Japan and Scent

Since ancient times, Japanese people have expressed their thoughts and feelings about seasons through scents.

Japan’s scent culture is said to have begun in 595 when a piece of driftwood washed ashore—the nation’s first encounter with fragrant wood. Then, during the Heian Period (794-1185), Japan’s unique fragrance blend in the form of incense was born.

Japanese scents have evolved with the seasons and are a part of life in Japan.

Summer Scent | History

Lotus Flower KAYO

KAYO, the first fragrance created 1000 years ago in Japan to capture the essence of summer.

KAYO is a seasonal term for summer.  It is an early summer fragrance inspired by the lotus flowers that begin to bloom in this season.

The incense, which was shaped using honey and enjoyed at room temperature, was called “kneaded incense” in those days, and was made with only six ingredients.

Today, 1000 years later, we have inherited the sensibility of the people of that time with the same passion.

Lotus Flowers

Summer in Japan

Summer in Japan comes after the dreary rainy season. Temperatures and humidity become high, and the sun shines brightly.

Although the days can be unpleasant and difficult to endure, people enjoy this exciting season using their creativity to cool off and get away from the heat.

Summer Scent | Tradition


Matsuri is a festival that embodies the Japanese people’s celebration of life. 

In the summer, people prayed for reprieve from epidemics, evil spirits and curses by the Gods. These are now established as local events to pray for harvest, health and happiness.

Summer festivals become crowded when the sun goes down and the weather begins to cool down. Surrounded by the mouth watering smells of the food stalls, people can be seen wearing yukatas (summer kimono), and enjoying ramune (Japanese soda). With the sound of taiko drums in the background, people struggle with the seemingly easy but difficult task of scooping goldfish.

The summer festival ends with colorful and beautiful fireworks.

Summer Scent | Custom


“ASAGAO” Morning glory, the flower that blooms in the morning.

This flower came to Japan in the Nara period (710-794) and became popular during the Edo period (1603-1867) because of its beauty.  Despite not having any distinct smell, the morning glory became the symbol of summer.  

Now, first graders record its growth during summer vacation, reminding us that summer is in full swing.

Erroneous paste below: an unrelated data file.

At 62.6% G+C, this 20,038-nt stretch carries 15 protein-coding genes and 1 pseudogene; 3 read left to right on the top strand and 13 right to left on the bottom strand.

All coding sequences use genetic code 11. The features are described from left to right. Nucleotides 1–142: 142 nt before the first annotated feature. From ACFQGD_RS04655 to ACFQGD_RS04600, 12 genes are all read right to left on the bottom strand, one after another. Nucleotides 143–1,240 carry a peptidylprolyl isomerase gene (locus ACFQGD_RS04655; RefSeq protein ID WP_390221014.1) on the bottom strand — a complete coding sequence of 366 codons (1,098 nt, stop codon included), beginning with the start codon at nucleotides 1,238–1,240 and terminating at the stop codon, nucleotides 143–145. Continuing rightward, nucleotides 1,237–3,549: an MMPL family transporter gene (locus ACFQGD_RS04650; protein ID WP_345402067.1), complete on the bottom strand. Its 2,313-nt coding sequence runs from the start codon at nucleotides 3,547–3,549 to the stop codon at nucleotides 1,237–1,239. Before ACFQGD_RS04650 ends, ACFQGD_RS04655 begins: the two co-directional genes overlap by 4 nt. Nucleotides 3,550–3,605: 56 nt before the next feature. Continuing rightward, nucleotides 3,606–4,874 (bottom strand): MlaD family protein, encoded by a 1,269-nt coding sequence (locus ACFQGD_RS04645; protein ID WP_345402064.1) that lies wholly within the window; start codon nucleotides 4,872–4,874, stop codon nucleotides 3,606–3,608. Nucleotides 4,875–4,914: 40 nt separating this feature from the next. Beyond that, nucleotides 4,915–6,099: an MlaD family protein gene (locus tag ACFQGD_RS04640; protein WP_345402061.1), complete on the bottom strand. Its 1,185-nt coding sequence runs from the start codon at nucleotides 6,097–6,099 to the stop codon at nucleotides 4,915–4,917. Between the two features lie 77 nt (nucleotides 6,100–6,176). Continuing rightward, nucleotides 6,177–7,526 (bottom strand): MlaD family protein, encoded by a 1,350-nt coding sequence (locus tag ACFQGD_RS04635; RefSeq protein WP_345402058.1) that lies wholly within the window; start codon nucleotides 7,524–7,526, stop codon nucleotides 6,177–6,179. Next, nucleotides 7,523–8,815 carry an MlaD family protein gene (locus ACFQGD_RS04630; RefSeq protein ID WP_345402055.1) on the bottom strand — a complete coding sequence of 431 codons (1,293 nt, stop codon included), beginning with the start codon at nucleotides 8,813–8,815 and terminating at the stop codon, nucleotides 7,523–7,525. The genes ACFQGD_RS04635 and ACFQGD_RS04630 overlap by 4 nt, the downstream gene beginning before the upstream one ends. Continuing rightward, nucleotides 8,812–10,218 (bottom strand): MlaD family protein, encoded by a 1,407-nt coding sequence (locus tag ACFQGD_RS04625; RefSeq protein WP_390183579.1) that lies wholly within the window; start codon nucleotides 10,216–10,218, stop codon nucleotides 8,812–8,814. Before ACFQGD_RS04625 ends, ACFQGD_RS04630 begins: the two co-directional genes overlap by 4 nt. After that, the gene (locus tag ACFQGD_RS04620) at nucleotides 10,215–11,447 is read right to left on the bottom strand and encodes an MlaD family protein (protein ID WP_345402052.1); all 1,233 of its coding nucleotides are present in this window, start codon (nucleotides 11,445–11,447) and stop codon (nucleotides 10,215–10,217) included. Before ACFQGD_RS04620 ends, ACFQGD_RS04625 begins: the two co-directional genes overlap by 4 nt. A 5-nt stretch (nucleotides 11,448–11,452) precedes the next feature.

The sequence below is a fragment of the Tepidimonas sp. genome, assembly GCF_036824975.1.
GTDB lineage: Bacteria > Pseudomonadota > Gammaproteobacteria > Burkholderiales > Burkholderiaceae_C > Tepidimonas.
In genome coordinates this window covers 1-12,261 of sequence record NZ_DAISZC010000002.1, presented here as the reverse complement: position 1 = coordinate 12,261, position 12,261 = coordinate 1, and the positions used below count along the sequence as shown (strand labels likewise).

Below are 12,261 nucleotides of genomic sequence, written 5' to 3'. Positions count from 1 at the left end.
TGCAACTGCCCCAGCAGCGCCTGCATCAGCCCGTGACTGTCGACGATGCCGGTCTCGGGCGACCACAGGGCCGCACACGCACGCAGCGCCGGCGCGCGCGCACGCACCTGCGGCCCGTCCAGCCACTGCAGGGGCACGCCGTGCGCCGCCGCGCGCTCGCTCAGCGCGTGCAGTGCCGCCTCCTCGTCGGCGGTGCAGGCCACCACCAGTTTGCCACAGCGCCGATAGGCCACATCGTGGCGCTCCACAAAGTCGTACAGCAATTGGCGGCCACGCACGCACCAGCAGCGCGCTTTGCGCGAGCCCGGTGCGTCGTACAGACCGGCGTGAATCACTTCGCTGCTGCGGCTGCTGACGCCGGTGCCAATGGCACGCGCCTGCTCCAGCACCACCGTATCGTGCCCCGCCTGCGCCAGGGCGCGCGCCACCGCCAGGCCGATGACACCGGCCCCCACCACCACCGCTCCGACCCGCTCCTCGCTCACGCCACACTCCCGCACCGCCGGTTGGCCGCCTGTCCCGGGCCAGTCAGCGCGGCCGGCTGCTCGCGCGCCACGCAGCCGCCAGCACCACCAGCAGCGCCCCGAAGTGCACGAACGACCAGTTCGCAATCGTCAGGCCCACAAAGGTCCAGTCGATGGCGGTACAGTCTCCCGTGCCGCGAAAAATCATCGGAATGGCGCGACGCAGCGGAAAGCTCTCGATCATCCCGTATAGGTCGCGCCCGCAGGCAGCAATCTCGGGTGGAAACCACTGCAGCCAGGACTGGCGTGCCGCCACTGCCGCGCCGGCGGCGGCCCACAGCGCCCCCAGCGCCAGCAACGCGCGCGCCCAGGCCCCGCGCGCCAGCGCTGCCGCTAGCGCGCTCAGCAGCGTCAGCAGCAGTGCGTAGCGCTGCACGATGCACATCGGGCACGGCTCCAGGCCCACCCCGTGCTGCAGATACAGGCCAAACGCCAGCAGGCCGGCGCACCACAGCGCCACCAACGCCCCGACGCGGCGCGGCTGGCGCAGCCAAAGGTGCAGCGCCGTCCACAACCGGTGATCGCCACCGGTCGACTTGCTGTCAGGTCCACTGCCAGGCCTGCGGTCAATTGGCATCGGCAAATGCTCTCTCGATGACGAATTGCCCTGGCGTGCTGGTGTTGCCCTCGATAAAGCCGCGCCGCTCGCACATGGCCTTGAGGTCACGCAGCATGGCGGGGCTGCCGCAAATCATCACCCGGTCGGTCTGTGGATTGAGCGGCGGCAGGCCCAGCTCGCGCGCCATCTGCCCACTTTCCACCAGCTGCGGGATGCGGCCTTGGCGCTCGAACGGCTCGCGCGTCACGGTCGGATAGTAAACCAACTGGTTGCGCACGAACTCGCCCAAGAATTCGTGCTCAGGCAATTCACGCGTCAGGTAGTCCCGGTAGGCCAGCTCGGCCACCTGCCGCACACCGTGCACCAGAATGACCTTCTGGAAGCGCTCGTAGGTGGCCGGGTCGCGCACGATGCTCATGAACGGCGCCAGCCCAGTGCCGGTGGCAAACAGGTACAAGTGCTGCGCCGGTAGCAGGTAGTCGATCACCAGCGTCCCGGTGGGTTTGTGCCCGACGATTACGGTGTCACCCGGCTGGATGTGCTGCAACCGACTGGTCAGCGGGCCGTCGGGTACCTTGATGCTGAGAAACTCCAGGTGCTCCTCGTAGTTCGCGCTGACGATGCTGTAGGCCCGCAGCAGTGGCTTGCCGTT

RYO / cooling off

People in Japan created original solutions to cool off from the summer heat by using our senses.

The exhilarating smells found in the sound of wind chimes swaying in the wind and the rustling of bamboo leaves touching each other is cool to the ear. The lush moss spreading under the bamboo grove is refreshing to the eyes.

Returning to the traditional way of cooling off in close contact with nature is being re-evaluated.

Summer Scent | Nature

Summer Retreat in Forest

The desire to escape from the heat to a cooler place is universal.  In Japan, people take advantage of the high altitude plateaus to cool off by visiting forests which can provide a respite from the surrounding heat.

Summer Scent | Wisdom for Living

Feel the Cool: Olfactory

Mint theme
Inhale the refreshing scent of mint through the nose.

Sea Breeze
A coolness can be felt with the scent of the sea breeze.

Summer Scent | Wisdom for Living

Feel the Cool: Sound and Sight

Imagine the sound of the wind chimes through scent.

Picture the lush moss spreading under the bamboo grove through scent.

Summer Scent | Innovation

Summer Bugs

“KATORI SENKO” Mosquito coils are a practical summer products which were developed in Japan to repel mosquitoes, especially in the summer months.

By combining pyrethrum and Japanese incense stick technology that arrived from the U.S. in the late 1800s, this innovative product is now used all over the world.

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See the JAPANESE LIFE through SCENT | SUMMER Display at JAPAN HOUSE Los Angeles